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    The Right-Handed Lefty

    FIGHTING IRISH Notre Dame's leading hitter as a southpaw at the plate, junior Jenna Simon is naturally right-handed, and learned to slap hit when she was 11
    FIGHTING IRISH
    Notre Dame's leading hitter as a southpaw at the plate, junior Jenna Simon is naturally right-handed, and learned to slap hit when she was 11
    FIGHTING IRISH

    April 4, 2014

    By Victor Diaz ‘15

    When it comes to finding success in the competitive world of sports, winning the gene pool lottery for good size is half the battle. Regardless of what sport you play, chances are that smaller players will have a difficult time keeping up with their bigger competition.

    Softball is no different.

    While being small comes with the obvious advantage of a smaller strike zone, the drawbacks of lower hitting and throwing power tend to balance out the higher walk percentage. That being said, size can be overcome, and a smaller player can play at a skill level way above her own head. One such player is Jenna Simon, a junior infielder and one of Notre Dame softball’s star players.

    Standing 5 feet 4 inches tall, Simon is the shortest player on her Irish squad in terms of height, but that has not stopped her from doing big things. She has started every game for the Irish this year and sits near the top of almost every offensive statistical category.

    What’s the secret to her success? At a young age, Simon taught herself how to slap hit in order to best utilize her speed as a runner.

    “It allows me to do a lot more in the game,” she says. “I can bunt, slap, soft slap, which is just like a little dinker hit, or more of a power slap which is a harder hit, so it depends on the situation. I can do each one at different times.”

    While the arsenal of hits that she has at her disposal throws opposing infielders off their game, the true key to slap hitting, according to Simon, is the footwork.

    “Your back foot goes forward, and the objective is to hit off your back foot,” Simon explains. “Your back foot comes to your front foot, and you want to hit the ball on the ground because you’re pretty much two steps closer to first base.

    “So if you can hit the ball on the ground, you have the advantage because you’re already running towards first. It just makes more of a chance to get on base.”

    “More of a chance to get on base” may be an understatement on Simon’s part. She has managed to get on base nearly half of the time that she goes up to bat, and currently leads the Fighting Irish with a batting average of .403. What is remarkable is that 22 of Simon’s 29 hits thus far in 2014 did not leave the infield.

    Her skills are also the key for moving runners around the diamond. Last season Simon notched a 55.7 percent success rate in advancing runners, which was good for third overall on the team. That number has risen to a 61.4 percent clip thus far in 2014.

    Although her impressive batting average and amount of runs scored (17, fourth most on the team) this season make it seem like Simon is a natural left-handed hitter, she is actually a natural righty. While she still throws, writes and does everything else right-handed, Simon taught herself to bat lefty at a young age and hasn’t looked back.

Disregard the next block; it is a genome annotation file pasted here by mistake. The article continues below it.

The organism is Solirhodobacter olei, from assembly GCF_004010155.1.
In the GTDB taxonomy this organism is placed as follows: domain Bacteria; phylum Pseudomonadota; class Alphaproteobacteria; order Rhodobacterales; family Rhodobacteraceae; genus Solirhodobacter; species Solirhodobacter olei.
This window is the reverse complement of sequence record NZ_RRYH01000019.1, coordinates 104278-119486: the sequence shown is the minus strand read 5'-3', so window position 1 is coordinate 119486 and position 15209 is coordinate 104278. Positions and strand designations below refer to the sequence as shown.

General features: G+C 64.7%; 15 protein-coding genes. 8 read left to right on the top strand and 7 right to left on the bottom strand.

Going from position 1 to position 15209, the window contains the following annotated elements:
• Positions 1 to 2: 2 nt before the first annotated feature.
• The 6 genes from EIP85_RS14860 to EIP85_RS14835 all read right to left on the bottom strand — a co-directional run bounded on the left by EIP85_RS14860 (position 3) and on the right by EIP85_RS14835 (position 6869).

“I switched over in sixth grade,” Simon recalls. “My hitting coach pretty much said that if I wanted to succeed and go far in this game and play at the highest level possible, I was going to need to become a slap hitter. 'With your speed it can add a lot to your game.'”

    Asking an 11-year-old kid to learn how to hit with her opposite hand is a tall order, but Simon was up for the challenge.

    “I said, ‘All right, let’s do it!’ And I just completely switched over one winter,” she says.

    As you can imagine, hitting lefty didn’t come naturally for the right-handed Simon, and her transition was filled with frustration.

    “The first season that I hit left-handed, it was very difficult and challenging, and I wanted to stop sometimes,” Simon says. “But just sticking it out, and making sure that in the long run it pays off, kept me going.

    “I would go to lessons multiple times a week, and I would make myself hit left-handed,” she adds. “I would have to do a lot of tee work on my own too, multiple times a week. I would just go into my garage and hit off the tee.”

    At first, progress was gradual. Just like with anything else, the finished product took time to perfect.

    “I actually learned how to hit left-handed first – well, hit and drag bunt – so I would feel more comfortable on that side,” Simon says. “Then I got into the footwork and moving my feet and my hands, the timing and everything.”

    Stats don’t lie, and Simon’s offensive numbers so far this season are quite impressive. It is safe to say that all the time she put in with her batting coach and hitting ball after ball off a tee in her garage paid off.

    See Simon’s slap hitting style for yourself when the Irish play this season as Melissa Cook Stadium. She’ll be the player who looks like she’s halfway down the line before the pitch gets there.


     

     

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